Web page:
Hello Dominos, can I get a pizza with my booger? (2009)

AUGUST 15, 2009

Domino’s Pizza is currently going through a textbook crisis communication’s case.

Two of it’s employees in North Carolina videotaped themselves working in the back room while allegedly making a delivery order for a customer and posted it onto YouTube. One of the employees sticks some shreds of cheese up their nose prior to placing it on the sandwich that he is making, and then places some of the meat close to his rear and flatulates, as well as sneezes upon it, prior to placing it on the sandwich bun.

The two employees have since been fired, but Domino’s have been very quite up to this point.

The video is going viral across the web and is bound to be picked up by the mainstream media.

What I expect is going on with their PR team right now is a debate over whether or not to say something publicly, thinking that by publicly speaking about the incident it will only draw more attention.

So the correct thing to do in this case is to stick your head in the sand and hope it goes away…of course not.

Bad news is not like wine, it does not get better with age.

At a minimum, they could have a statement on their web site addressing the incident and an easy-to-reach contact number or email for their PR department.

Eventually when some mainstream press does a story on this, they will come looking for a statement from Dominoes and if no information is coming out of Domino’s, the only statements in the media will be those of the fired employees on YouTube.

Since the video is going viral across the web, they should have a social media team engaging the blogosphere. A quick google search is already revealing blog posts with titles like ‘Don’t eat a Dominoes anymore’.

No one can blame the corporation for what these two knuckleheads did in one of their more than 8000 outlets, but they can be blamed for not acting quickly enough on the PR front. If speedy action is not taken, they may start to see a lot of their customers start moving over to the non-booger-serving Pizza Hut.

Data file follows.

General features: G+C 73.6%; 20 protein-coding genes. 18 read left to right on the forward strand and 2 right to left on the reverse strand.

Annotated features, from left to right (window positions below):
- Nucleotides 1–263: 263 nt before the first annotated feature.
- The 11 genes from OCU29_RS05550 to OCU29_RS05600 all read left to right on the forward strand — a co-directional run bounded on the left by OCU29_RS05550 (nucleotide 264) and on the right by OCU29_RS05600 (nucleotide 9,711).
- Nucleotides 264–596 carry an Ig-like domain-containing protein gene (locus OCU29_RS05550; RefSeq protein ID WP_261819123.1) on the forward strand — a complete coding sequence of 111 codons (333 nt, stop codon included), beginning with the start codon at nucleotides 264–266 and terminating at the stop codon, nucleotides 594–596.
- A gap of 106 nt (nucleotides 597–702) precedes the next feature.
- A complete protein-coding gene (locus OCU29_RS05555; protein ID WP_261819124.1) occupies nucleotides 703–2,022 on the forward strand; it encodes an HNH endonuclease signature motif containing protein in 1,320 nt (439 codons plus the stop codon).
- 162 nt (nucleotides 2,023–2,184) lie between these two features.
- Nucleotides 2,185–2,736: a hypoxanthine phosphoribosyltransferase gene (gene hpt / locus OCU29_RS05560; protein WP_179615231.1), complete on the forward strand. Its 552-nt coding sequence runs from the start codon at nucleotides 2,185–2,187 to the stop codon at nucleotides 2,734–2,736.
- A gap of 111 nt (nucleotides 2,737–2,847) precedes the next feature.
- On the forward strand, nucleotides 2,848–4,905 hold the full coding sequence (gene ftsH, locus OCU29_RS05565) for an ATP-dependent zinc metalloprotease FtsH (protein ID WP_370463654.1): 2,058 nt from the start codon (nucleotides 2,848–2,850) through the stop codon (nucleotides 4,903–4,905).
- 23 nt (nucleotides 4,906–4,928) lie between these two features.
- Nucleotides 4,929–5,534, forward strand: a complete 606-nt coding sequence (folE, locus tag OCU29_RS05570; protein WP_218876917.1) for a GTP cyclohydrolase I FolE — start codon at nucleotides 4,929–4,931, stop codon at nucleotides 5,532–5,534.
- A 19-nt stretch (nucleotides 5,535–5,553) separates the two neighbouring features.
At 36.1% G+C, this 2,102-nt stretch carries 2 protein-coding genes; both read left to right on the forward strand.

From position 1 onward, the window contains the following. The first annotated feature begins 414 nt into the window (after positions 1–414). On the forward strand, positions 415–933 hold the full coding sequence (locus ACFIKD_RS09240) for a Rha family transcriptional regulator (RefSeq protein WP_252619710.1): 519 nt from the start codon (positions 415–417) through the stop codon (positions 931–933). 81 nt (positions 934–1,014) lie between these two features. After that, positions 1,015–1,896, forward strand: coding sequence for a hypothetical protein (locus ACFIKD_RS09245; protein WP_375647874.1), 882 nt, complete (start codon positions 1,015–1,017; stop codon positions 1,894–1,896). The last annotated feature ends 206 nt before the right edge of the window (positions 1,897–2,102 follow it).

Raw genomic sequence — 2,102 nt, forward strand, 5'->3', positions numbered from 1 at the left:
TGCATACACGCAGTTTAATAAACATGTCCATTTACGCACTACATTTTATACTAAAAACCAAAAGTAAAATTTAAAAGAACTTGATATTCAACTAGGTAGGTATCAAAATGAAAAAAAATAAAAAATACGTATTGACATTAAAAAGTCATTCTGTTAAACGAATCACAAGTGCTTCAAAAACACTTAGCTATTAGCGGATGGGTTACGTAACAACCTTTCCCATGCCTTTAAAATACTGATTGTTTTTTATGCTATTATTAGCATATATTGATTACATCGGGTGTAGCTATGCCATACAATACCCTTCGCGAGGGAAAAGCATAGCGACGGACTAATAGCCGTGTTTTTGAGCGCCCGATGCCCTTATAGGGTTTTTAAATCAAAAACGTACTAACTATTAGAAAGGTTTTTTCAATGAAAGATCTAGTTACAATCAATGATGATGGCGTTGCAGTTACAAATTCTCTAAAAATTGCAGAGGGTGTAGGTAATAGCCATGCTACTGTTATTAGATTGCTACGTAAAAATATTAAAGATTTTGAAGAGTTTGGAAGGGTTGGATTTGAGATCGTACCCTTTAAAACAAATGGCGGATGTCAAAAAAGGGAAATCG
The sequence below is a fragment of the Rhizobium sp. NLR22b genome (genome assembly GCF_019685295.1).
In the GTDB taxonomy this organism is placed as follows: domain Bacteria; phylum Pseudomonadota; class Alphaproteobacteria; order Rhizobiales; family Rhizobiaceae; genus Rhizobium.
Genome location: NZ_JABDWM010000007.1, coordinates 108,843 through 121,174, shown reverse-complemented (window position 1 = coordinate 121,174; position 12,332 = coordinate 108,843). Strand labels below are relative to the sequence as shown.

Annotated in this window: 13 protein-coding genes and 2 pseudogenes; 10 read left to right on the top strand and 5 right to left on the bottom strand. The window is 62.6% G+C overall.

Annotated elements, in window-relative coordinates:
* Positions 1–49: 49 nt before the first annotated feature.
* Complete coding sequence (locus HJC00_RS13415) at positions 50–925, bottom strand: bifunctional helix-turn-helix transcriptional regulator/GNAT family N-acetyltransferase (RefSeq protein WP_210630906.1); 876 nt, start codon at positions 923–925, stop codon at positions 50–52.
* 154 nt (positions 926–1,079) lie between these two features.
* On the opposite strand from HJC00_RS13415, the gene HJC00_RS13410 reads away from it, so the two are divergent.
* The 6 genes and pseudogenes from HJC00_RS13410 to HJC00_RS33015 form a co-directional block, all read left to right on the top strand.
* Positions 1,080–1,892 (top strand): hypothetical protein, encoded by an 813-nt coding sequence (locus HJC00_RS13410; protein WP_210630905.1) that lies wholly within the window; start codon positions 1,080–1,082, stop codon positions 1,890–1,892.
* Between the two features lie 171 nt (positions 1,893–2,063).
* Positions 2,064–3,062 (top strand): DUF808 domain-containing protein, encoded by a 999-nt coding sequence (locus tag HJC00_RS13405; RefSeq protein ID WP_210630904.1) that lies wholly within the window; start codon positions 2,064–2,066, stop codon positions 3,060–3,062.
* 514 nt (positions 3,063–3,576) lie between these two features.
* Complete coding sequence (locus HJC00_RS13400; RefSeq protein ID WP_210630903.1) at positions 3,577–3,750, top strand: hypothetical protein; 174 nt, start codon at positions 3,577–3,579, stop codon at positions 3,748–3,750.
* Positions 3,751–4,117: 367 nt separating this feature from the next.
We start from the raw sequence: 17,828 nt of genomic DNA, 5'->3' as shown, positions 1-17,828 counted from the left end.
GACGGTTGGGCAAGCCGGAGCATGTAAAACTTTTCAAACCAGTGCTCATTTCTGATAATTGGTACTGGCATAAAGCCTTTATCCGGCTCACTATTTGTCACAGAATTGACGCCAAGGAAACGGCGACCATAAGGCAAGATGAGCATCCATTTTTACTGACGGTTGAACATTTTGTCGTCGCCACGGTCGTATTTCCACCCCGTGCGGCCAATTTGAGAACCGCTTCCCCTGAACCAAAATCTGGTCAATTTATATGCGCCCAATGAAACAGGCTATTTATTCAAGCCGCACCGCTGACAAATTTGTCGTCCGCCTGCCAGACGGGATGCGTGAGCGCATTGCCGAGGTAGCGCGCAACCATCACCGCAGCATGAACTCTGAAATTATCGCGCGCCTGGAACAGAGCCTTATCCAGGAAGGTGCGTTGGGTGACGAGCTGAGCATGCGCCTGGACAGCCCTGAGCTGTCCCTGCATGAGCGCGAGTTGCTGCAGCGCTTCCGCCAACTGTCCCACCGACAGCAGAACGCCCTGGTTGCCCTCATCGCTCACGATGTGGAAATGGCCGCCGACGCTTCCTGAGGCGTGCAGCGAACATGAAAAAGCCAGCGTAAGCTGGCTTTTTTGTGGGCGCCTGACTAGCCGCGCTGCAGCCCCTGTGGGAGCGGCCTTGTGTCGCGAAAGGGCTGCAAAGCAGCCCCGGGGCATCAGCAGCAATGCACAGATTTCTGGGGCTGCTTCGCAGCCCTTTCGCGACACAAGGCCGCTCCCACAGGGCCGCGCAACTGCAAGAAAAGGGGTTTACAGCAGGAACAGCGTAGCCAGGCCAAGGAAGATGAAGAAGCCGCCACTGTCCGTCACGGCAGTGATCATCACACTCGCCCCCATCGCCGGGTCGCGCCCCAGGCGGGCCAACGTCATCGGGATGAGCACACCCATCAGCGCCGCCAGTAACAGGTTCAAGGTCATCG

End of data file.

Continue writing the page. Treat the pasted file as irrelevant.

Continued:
April 16, 2009

I went to sleep, woke up and there have been some movements on the Domino’s front.

First of all, the PR team has been heard from on the Consumerist’s blog via an email response. Shel Holtz provides a good updated on what they have done to this point, so take a read at his latest post here.

Second is that I see the video has been pulled off of YouTube citing a copyright claim by Kristy Hammonds, and as far as I can tell there are no other links available yet but now we know the name of one of the ex-employees.

There is also a response from the President of Domino’s now circulating on YouTube. Viewer comments so far have been positive.

They have also provided this statement:

“Update to our Valued Customers: In the last 24 hours, videos of two of Domino’s Pizza employees appearing inappropriately within one of our franchise restaurants have been circulating online. Since the videos first surfaced yesterday, the two workers have been identified, fired and the affected franchisee has filed a criminal complaint against them, and there are warrants for their arrest. The opportunities and freedom of the internet is wonderful. But it also comes with the risk of anyone with a camera and an internet link to cause a lot of damage, as in this case, where a couple of individuals suddenly overshadow the hard work performed by the 125,000 men and women working for Domino’s across the nation and in 60 countries around the world. We apologize for the actions of these individuals, and thank you for your continued support of Domino’s Pizza.”

My evaluation so far is that while the immediate response was slow, they are taking good actions to help improve the situation. The Presidents comment’s were brief and direct. As of last night, the original video had about 750,000 views. This morning the new Domino’s video with the President currently has about 306 views.

Mike Nicholson

I've spent my career working in a variety of Strategic Communications, Public Relations, Public Affairs, Information Operations, and Executive Outreach positions. With a history of planning, preparing, executing, and assessing communication strategies in the U.S. and abroad, I use this site to write, think and share lessons learned on organizational communications.

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